On Wed, Nov 16, 2011 at 10:51 AM, Tom Lane <t...@sss.pgh.pa.us> wrote: > Robert Haas <robertmh...@gmail.com> writes: >> Well, it would certainly be easy enough to add those macros, and I'm >> not necessarily opposed to it, but I fear it could end up being a bit >> confusing in the long run. If we adopt this infrastructure, then I >> expect knowledge of different types of FlexLocks to gradually >> propagate through the system. Now, you're always going to use >> LWLockAcquire() and LWLockRelease() to acquire and release an LWLock, >> but a FlexLockId isn't guaranteed to be an LWLockId - any given value >> might also refer to a FlexLock of some other type. If we let everyone >> continue to refer to those things as LWLockIds, then it seems like >> only a matter of time before someone has a variable that's declared as >> LWLockId but actually doesn't refer to an LWLock at all. I think it's >> better to bite the bullet and do the renaming up front, rather than >> having to think about it every time you modify some code that uses >> LWLockId or LWLockHeldByMe and say to yourself, "oh, wait a minute, is >> this really guaranteed to be an LWLock?" > > In that case, I think you've chosen an unfortunate naming convention > and should rethink it. There is not any benefit to be gained from a > global search and replace here, and as somebody who spends quite enough > time dealing with cross-branch coding differences already, I'm going to > put my foot down about introducing a useless one. > > Perhaps it would be better to think of this as "they're all lightweight > locks, but some have different locking policies". Or "we're taking a > different type of lock on this particular lock" --- that would match up > rather better with the way we think about heavyweight locks.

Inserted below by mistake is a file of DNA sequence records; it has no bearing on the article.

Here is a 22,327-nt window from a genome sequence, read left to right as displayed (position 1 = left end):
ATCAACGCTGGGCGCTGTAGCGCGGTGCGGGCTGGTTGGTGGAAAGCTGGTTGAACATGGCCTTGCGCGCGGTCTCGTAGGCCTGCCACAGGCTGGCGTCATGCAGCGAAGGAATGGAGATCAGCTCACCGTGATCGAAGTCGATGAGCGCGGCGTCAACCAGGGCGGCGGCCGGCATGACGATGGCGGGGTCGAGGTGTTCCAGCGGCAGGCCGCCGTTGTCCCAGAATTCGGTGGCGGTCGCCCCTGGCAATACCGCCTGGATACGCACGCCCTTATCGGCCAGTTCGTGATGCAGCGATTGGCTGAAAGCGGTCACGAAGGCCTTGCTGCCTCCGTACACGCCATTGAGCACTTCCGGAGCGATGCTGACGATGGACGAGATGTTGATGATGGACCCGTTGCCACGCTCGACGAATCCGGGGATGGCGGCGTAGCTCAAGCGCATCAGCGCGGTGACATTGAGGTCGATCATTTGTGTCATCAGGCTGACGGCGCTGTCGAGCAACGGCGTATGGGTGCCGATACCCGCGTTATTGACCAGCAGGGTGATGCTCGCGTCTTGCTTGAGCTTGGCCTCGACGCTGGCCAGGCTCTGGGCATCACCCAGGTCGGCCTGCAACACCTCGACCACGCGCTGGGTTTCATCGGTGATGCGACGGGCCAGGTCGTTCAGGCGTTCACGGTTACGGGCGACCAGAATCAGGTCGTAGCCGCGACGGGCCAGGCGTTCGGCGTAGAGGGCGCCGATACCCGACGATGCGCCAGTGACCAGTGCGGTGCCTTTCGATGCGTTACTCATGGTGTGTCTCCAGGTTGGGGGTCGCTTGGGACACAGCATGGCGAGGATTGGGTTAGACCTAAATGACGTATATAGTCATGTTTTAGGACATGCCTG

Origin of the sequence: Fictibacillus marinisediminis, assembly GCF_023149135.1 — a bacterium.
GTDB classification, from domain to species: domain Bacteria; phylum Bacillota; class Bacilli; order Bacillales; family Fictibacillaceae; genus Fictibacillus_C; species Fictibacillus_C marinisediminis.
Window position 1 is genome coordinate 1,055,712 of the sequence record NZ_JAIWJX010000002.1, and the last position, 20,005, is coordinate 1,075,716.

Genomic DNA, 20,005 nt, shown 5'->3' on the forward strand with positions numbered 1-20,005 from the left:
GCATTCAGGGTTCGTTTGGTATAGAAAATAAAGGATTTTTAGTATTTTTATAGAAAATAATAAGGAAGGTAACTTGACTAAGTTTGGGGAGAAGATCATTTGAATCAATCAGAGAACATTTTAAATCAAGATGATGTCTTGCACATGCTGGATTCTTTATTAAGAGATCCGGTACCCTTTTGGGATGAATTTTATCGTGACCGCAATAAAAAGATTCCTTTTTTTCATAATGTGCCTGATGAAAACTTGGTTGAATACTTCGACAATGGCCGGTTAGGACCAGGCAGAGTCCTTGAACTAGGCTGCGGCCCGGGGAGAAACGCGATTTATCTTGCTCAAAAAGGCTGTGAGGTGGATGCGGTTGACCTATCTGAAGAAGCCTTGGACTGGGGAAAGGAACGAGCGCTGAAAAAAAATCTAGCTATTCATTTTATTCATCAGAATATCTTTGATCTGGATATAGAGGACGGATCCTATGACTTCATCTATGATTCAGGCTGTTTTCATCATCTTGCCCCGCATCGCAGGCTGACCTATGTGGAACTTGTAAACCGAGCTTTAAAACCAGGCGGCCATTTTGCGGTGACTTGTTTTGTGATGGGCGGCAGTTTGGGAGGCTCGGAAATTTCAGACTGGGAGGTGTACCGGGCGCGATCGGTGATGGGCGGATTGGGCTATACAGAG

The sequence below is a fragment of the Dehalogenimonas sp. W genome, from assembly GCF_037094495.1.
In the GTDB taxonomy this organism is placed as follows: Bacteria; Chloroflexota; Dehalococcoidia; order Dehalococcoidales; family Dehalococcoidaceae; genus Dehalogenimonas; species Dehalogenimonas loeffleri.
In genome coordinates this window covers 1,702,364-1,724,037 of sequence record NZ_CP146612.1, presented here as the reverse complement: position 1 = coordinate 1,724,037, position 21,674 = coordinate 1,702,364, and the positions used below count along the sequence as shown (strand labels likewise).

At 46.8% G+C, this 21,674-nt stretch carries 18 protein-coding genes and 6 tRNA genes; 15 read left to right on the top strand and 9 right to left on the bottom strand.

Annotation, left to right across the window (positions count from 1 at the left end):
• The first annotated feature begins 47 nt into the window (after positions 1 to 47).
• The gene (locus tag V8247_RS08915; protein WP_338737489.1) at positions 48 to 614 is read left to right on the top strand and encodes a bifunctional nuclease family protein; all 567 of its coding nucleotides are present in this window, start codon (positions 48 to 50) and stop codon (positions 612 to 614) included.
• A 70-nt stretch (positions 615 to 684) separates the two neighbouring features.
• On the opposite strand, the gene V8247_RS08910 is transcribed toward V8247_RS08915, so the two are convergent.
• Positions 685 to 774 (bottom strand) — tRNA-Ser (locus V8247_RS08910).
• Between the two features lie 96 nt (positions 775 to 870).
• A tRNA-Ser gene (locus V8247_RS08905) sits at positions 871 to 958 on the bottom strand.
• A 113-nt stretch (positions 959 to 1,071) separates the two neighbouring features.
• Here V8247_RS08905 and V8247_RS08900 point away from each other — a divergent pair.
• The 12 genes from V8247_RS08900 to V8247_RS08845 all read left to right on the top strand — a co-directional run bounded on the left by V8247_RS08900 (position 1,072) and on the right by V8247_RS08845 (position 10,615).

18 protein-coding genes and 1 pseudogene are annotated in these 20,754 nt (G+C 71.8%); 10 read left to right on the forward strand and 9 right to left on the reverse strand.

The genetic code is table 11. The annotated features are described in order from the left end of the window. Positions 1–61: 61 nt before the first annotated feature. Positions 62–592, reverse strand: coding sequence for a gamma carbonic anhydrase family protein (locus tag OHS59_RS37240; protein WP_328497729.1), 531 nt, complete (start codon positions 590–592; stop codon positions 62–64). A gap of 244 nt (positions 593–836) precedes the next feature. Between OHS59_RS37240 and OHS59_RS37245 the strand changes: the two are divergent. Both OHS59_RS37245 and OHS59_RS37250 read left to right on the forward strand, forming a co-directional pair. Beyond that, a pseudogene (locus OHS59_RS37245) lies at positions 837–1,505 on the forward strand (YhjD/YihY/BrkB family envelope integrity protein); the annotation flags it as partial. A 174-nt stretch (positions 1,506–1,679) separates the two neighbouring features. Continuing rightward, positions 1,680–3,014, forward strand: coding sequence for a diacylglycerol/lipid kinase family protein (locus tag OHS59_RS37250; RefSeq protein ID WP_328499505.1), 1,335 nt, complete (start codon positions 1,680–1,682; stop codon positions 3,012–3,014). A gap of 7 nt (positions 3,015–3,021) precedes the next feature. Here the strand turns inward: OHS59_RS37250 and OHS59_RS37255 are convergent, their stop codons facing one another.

I struggled a lot with how to name this, and I'm not going to pretend that what I came up with is necessarily ideal. But the basic idea here is that all FlexLocks share the following properties in common: - they are identified by a FlexLockId - they are released by FlexLockReleaseAll - they make use of the lwlock-related fields (renamed in the patch) in PGPROC for sleep and wakeup handling - they have a type indicator, a mutex, a retry flag, and a wait queue But the following things are different per-type: - acquire, conditional acquire (if any), and release functions - available lock modes - additional data fields that are part of the lock Now, it seemed to me that if I was going to split the LWLock facililty into two layers, either the upper layer could be LWLocks, or the lower layer could be LWLocks, but they couldn't both be LWLocks. Since we use LWLockAcquire() and LWLockRelease() all over the place but only make reference to LWLockId in comparatively few places, it seemed to me to be by far the less invasive renaming to make the upper layer be LWLocks and the lower layer be something else. Now maybe there is some better way to do this, but at the moment, I'm not seeing it. If we call them all LWLocks, but only some of them support LWLockAcquire(), then that's going to be pretty weird. The situation is not really analagous to heavy-weight locks, where every lock supports every lock mode, but in practice only table locks make use of them all. In this particular case, we do not want to clutter up the vanilla LWLock implementation with a series of special cases that are only useful for a minority of locks in the system. That will cause them to stop being lightweight, which misses the point; and it will be ugly as hell, because the exact frammishes needed will doubtless vary from one lock to another, and having just one lock type that supports every single one of those frammishes is certainly a bad idea. -- Robert Haas EnterpriseDB: http://www.enterprisedb.com The Enterprise PostgreSQL Company -- Sent via pgsql-hackers mailing list (email@example.com) To make changes to your subscription: http://www.postgresql.org/mailpref/pgsql-hackers